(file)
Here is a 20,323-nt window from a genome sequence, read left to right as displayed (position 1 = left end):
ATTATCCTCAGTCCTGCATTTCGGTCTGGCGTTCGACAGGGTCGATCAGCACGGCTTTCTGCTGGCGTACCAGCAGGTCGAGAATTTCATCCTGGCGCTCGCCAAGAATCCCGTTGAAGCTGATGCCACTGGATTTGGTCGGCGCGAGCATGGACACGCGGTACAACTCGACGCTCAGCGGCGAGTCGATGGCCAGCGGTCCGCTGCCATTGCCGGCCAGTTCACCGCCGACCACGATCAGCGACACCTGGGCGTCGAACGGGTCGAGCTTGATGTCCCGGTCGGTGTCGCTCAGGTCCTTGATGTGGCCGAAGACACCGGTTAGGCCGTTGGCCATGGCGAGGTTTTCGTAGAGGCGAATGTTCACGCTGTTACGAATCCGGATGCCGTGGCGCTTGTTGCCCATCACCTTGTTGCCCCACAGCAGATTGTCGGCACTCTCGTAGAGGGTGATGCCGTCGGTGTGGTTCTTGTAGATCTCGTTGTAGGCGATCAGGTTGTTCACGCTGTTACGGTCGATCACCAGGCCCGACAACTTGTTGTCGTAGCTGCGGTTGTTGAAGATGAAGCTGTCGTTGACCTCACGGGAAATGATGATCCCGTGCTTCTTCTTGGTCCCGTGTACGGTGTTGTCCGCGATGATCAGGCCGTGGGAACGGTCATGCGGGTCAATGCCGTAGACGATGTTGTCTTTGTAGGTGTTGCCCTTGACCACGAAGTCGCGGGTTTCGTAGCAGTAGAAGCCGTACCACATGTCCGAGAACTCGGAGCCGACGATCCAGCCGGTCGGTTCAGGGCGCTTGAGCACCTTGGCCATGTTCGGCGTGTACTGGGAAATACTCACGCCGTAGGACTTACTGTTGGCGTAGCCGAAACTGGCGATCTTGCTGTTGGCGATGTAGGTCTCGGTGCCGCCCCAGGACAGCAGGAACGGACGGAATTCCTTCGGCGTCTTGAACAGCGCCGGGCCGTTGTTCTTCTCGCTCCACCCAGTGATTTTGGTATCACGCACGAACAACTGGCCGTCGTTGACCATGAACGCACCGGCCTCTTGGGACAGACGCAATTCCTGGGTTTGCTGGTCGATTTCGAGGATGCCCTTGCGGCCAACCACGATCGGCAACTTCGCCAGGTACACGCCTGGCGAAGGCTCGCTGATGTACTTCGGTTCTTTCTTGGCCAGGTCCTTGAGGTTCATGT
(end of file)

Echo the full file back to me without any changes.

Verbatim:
Here is a 20,323-nt window from a genome sequence, read left to right as displayed (position 1 = left end):
ATTATCCTCAGTCCTGCATTTCGGTCTGGCGTTCGACAGGGTCGATCAGCACGGCTTTCTGCTGGCGTACCAGCAGGTCGAGAATTTCATCCTGGCGCTCGCCAAGAATCCCGTTGAAGCTGATGCCACTGGATTTGGTCGGCGCGAGCATGGACACGCGGTACAACTCGACGCTCAGCGGCGAGTCGATGGCCAGCGGTCCGCTGCCATTGCCGGCCAGTTCACCGCCGACCACGATCAGCGACACCTGGGCGTCGAACGGGTCGAGCTTGATGTCCCGGTCGGTGTCGCTCAGGTCCTTGATGTGGCCGAAGACACCGGTTAGGCCGTTGGCCATGGCGAGGTTTTCGTAGAGGCGAATGTTCACGCTGTTACGAATCCGGATGCCGTGGCGCTTGTTGCCCATCACCTTGTTGCCCCACAGCAGATTGTCGGCACTCTCGTAGAGGGTGATGCCGTCGGTGTGGTTCTTGTAGATCTCGTTGTAGGCGATCAGGTTGTTCACGCTGTTACGGTCGATCACCAGGCCCGACAACTTGTTGTCGTAGCTGCGGTTGTTGAAGATGAAGCTGTCGTTGACCTCACGGGAAATGATGATCCCGTGCTTCTTCTTGGTCCCGTGTACGGTGTTGTCCGCGATGATCAGGCCGTGGGAACGGTCATGCGGGTCAATGCCGTAGACGATGTTGTCTTTGTAGGTGTTGCCCTTGACCACGAAGTCGCGGGTTTCGTAGCAGTAGAAGCCGTACCACATGTCCGAGAACTCGGAGCCGACGATCCAGCCGGTCGGTTCAGGGCGCTTGAGCACCTTGGCCATGTTCGGCGTGTACTGGGAAATACTCACGCCGTAGGACTTACTGTTGGCGTAGCCGAAACTGGCGATCTTGCTGTTGGCGATGTAGGTCTCGGTGCCGCCCCAGGACAGCAGGAACGGACGGAATTCCTTCGGCGTCTTGAACAGCGCCGGGCCGTTGTTCTTCTCGCTCCACCCAGTGATTTTGGTATCACGCACGAACAACTGGCCGTCGTTGACCATGAACGCACCGGCCTCTTGGGACAGACGCAATTCCTGGGTTTGCTGGTCGATTTCGAGGATGCCCTTGCGGCCAACCACGATCGGCAACTTCGCCAGGTACACGCCTGGCGAAGGCTCGCTGATGTACTTCGGTTCTTTCTTGGCCAGGTCCTTGAGGTTCATGT